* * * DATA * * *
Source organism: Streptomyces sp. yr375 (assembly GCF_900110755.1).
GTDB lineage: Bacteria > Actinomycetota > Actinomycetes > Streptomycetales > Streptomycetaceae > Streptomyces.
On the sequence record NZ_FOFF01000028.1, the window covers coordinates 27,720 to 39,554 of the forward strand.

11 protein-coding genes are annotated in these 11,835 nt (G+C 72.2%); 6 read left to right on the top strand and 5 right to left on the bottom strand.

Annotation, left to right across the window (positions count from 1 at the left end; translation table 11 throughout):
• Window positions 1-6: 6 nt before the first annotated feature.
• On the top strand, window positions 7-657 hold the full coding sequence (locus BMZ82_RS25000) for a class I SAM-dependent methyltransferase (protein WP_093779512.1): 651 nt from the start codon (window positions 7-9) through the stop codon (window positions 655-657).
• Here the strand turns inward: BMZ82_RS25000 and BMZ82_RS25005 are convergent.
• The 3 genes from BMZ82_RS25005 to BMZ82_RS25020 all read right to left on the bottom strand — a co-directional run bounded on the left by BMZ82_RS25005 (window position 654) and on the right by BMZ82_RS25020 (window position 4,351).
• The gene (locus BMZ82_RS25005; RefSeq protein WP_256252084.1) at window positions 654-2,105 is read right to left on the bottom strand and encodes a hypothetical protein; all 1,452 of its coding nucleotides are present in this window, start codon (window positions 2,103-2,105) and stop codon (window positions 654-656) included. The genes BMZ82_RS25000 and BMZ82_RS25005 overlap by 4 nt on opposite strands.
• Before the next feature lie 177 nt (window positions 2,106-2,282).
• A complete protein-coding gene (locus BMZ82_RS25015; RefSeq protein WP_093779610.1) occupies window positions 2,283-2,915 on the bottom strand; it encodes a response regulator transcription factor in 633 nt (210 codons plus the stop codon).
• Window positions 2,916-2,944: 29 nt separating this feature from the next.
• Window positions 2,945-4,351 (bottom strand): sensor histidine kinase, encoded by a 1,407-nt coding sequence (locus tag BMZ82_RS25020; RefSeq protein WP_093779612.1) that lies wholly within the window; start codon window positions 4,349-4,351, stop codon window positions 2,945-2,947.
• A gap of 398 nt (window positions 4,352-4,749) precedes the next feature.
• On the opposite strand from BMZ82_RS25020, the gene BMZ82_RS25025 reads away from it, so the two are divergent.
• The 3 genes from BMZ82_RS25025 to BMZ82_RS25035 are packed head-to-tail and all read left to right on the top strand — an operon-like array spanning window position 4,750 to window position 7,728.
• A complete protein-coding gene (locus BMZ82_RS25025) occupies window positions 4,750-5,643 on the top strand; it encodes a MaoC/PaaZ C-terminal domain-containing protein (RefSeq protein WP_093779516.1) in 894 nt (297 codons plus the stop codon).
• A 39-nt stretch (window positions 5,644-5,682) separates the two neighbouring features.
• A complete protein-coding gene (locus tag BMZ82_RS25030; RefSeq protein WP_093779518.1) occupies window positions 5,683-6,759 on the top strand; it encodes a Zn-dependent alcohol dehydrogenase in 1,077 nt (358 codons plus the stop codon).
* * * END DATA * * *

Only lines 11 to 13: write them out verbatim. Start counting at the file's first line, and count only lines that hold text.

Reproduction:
• Before the next feature lie 177 nt (window positions 2,106-2,282).
• A complete protein-coding gene (locus BMZ82_RS25015; RefSeq protein WP_093779610.1) occupies window positions 2,283-2,915 on the bottom strand; it encodes a response regulator transcription factor in 633 nt (210 codons plus the stop codon).
• Window positions 2,916-2,944: 29 nt separating this feature from the next.